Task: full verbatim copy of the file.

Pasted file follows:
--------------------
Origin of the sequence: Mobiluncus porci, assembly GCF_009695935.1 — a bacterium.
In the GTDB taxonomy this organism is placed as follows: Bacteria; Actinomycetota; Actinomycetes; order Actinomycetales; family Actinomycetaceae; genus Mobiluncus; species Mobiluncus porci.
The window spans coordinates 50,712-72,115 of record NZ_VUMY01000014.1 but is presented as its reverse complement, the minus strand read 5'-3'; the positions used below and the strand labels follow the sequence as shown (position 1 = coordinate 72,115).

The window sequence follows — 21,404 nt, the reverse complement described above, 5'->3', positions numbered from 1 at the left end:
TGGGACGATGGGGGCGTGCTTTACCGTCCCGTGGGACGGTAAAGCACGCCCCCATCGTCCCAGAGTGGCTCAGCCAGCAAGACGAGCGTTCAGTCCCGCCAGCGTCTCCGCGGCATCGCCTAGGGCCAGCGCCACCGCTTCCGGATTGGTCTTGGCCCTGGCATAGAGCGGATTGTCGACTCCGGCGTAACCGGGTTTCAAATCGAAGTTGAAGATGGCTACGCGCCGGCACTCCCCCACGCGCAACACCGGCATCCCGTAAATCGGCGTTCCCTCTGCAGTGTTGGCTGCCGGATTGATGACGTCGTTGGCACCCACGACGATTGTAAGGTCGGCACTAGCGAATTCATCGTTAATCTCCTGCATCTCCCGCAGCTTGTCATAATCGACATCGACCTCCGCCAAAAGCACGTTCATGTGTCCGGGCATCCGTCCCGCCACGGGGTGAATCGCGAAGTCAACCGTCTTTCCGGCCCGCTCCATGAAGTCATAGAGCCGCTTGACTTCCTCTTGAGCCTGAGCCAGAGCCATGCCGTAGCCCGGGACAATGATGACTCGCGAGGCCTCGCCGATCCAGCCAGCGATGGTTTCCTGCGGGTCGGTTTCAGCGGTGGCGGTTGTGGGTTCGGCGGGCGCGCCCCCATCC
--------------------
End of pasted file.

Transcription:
Origin of the sequence: Mobiluncus porci, assembly GCF_009695935.1 — a bacterium.
In the GTDB taxonomy this organism is placed as follows: Bacteria; Actinomycetota; Actinomycetes; order Actinomycetales; family Actinomycetaceae; genus Mobiluncus; species Mobiluncus porci.
The window spans coordinates 50,712-72,115 of record NZ_VUMY01000014.1 but is presented as its reverse complement, the minus strand read 5'-3'; the positions used below and the strand labels follow the sequence as shown (position 1 = coordinate 72,115).

The window sequence follows — 21,404 nt, the reverse complement described above, 5'->3', positions numbered from 1 at the left end:
TGGGACGATGGGGGCGTGCTTTACCGTCCCGTGGGACGGTAAAGCACGCCCCCATCGTCCCAGAGTGGCTCAGCCAGCAAGACGAGCGTTCAGTCCCGCCAGCGTCTCCGCGGCATCGCCTAGGGCCAGCGCCACCGCTTCCGGATTGGTCTTGGCCCTGGCATAGAGCGGATTGTCGACTCCGGCGTAACCGGGTTTCAAATCGAAGTTGAAGATGGCTACGCGCCGGCACTCCCCCACGCGCAACACCGGCATCCCGTAAATCGGCGTTCCCTCTGCAGTGTTGGCTGCCGGATTGATGACGTCGTTGGCACCCACGACGATTGTAAGGTCGGCACTAGCGAATTCATCGTTAATCTCCTGCATCTCCCGCAGCTTGTCATAATCGACATCGACCTCCGCCAAAAGCACGTTCATGTGTCCGGGCATCCGTCCCGCCACGGGGTGAATCGCGAAGTCAACCGTCTTTCCGGCCCGCTCCATGAAGTCATAGAGCCGCTTGACTTCCTCTTGAGCCTGAGCCAGAGCCATGCCGTAGCCCGGGACAATGATGACTCGCGAGGCCTCGCCGATCCAGCCAGCGATGGTTTCCTGCGGGTCGGTTTCAGCGGTGGCGGTTGTGGGTTCGGCGGGCGCGCCCCCATCC